This article was published in Australian Dictionary of Biography, Volume 2, (MUP), 1967
Alfred Stackhouse (1811-1876), Church of England clergyman, was born on 24 July 1811 at Camberwell Grove, London, the son of John Stackhouse (1776-1849), of Surrey, and his wife Frances Mary (1780-1849), the elder daughter of Thomas Rashleigh of Blackheath. After preliminary schooling he went to Lincoln College, Oxford (B.A., 1834; M.A, 1837). He was made deacon in June 1835 and after ordination to the priesthood in March 1838 was appointed a chaplain to the East India Co. in the presidency of Bombay. After various short appointments in India he was given two years leave in March 1840 to recover his health in Van Diemen's Land. As Rev. Robert Davies was in England Stackhouse took his place at Longford and Perth. When Davies returned in July 1841 Perth petitioned Lieutenant-Governor Sir John Franklin to make Perth and Breadalbane a separate parish with Stackhouse as incumbent. Franklin was so slow in deciding that Stackhouse left for India in February 1842, but when Franklin's approval did reach him he resigned his post and returned to Van Diemen's Land.
He resumed work at Perth in January 1843 and soon spread his activities to Franklin village. Sermons preached in these parishes he published later. An inveterate pamphleteer in support of his convictions, he published in Launceston, A Message from God (1853) and Darkness Made Light or the Story of 'Old Sam' the Christian Jew (1859); in strong support of the temperance movement he produced Religious Objections to Teetotal Societies, Considered in Connexion with Christian Duty (1846). The awakening of interest in eschatology in the 1840s greatly influenced his thinking. In Eight Lectures on the Signs of the Times (1849) and other pamphlets he piled up evidence, ranging from recent earthquakes and wars to the growth of Chartism, to show the imminence of the second coming of Christ.
By his sincerity Stackhouse retained Bishop Francis Nixon's respect, though he was a leader in the Low Church attack on Nixon after the first meeting of the Australian bishops in 1850. His differences with the bishop were expressed in The Gorham Heresy and the Non-Natural Explanation of the Articles of the Church of England (1851), and The Divine Right of Private Judgment in Matters of Religion (1852). Stackhouse had a lively interest in missions and acted as secretary for several societies. He took part in the movement to establish a Tasmanian synod but shocked it by opposing state aid to churches. In politics he was a strong opponent of transportation.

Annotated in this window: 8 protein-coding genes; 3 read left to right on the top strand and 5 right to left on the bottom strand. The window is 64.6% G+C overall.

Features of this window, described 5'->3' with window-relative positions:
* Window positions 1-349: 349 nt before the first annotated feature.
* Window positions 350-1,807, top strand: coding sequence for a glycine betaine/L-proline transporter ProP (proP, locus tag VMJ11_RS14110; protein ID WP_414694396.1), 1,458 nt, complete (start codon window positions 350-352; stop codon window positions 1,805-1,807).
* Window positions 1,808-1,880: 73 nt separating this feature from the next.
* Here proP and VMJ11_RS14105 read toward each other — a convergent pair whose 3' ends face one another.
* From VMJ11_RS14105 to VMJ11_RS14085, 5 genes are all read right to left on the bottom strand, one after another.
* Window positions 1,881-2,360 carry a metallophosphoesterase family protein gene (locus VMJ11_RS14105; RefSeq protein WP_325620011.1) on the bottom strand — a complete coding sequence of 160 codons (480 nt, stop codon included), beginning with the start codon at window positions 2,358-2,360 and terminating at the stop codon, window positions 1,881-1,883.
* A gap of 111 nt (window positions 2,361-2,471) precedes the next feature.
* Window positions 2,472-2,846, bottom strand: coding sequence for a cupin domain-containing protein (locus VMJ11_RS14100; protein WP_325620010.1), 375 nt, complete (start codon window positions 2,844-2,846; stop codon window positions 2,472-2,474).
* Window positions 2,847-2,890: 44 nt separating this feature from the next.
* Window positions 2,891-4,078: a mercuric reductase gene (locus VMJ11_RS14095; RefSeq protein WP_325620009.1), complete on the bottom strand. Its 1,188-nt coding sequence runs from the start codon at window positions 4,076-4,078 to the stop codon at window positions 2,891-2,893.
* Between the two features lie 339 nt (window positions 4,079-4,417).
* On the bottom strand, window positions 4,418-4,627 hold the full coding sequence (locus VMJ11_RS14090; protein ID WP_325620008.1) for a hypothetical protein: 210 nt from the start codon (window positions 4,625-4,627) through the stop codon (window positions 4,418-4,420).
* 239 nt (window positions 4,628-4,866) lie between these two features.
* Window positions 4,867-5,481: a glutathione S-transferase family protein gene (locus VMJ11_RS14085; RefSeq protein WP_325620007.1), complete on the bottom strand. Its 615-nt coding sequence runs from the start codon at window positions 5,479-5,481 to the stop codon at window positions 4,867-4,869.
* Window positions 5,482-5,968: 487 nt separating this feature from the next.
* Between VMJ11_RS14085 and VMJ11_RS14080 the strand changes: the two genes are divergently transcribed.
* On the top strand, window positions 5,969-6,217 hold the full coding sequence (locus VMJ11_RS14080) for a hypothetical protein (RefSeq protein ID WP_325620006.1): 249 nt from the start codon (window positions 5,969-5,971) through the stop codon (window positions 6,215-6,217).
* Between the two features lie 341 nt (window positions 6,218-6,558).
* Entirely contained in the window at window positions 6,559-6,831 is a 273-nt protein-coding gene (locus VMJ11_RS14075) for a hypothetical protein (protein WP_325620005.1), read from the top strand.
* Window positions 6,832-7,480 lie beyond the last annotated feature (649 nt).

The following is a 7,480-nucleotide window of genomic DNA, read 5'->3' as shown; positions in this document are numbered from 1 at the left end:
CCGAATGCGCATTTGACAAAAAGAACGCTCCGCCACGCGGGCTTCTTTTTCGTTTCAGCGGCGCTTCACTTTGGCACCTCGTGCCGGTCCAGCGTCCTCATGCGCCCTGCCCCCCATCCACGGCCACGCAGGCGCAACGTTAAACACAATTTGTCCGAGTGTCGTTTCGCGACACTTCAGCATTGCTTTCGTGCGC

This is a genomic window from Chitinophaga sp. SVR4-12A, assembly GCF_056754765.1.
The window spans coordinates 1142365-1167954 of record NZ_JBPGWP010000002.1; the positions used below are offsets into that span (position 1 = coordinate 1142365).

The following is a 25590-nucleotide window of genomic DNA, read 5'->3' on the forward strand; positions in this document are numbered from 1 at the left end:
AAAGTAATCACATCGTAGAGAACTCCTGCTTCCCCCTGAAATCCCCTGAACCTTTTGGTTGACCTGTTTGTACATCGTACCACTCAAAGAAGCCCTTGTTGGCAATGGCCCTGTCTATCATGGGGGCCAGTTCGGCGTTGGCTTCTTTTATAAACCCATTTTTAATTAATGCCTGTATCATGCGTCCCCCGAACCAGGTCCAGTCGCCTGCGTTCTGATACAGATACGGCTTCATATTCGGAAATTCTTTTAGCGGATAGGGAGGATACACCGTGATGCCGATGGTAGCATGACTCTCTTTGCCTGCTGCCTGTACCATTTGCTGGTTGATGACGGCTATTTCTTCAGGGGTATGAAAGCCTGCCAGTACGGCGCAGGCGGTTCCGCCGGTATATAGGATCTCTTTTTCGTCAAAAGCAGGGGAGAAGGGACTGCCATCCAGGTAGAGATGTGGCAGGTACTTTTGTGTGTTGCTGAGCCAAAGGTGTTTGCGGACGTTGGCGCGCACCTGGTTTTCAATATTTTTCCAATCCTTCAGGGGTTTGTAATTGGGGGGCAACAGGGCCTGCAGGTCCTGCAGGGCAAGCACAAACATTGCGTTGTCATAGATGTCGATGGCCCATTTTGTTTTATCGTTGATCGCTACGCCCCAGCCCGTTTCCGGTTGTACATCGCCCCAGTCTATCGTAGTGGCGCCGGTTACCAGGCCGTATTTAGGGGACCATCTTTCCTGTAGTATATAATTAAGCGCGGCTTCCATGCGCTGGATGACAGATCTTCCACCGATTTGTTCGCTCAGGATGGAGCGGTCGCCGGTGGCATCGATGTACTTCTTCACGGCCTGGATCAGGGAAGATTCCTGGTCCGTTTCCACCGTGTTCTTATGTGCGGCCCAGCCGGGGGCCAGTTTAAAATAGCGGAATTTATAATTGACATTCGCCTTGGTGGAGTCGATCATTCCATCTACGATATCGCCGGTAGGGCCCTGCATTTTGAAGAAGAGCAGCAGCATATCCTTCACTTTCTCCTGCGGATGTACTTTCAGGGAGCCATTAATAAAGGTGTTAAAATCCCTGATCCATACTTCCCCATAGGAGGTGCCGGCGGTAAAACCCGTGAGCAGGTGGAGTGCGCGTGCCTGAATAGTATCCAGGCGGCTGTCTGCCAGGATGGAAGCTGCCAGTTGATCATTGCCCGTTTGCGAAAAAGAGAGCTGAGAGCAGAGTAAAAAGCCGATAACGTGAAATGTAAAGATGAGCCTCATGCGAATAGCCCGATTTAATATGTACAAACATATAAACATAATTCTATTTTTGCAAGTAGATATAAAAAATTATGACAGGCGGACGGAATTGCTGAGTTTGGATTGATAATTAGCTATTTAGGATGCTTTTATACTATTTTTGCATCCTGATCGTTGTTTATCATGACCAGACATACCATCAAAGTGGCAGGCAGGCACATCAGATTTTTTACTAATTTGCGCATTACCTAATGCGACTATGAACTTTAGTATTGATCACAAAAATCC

When Longford fell vacant in 1860 Stackhouse was offered the parish and he remained there until ill health forced his resignation. Not long before his death on 25 May 1876 he had published an Address to Young Persons Who are of Age to be Confirmed, a work considered highly by the metropolitan of Sydney who bought 500 copies. His most successful pamphlet, Family Prayers (Launceston, 1845), ran to a third edition.
On 17 May 1843 he had married Ellen (1824-1898), the second daughter of Thomas Archer of Woolmers, Longford. Their children were Frances Mary (1851-1933), Rev. Alfred Rashleigh (1854-1896), Melville Archer (1856-1901), Ernest Valentine (1859-1916) and Cecil Arthur (b.1863).
An obituary described him as a 'sincerely pious, honest, large-hearted Christian who could have been a counterpart of Goldsmith's Vicar of Wakefield had he been placed in some secluded part of England and not had his loving nature disturbed by coming into contact with British and British-Indian politicians, camps, wars and rumours of wars during his residence in India'.
P. R. Hart, 'Stackhouse, Alfred (1811–1876)', Australian Dictionary of Biography, National Centre of Biography, Australian National University, http://adb.anu.edu.au/biography/stackhouse-alfred-2689/text3761, published first in hardcopy 1967, accessed online 4 July 2015.
This article was first published in hardcopy in Australian Dictionary of Biography, Volume 2, (MUP), 1967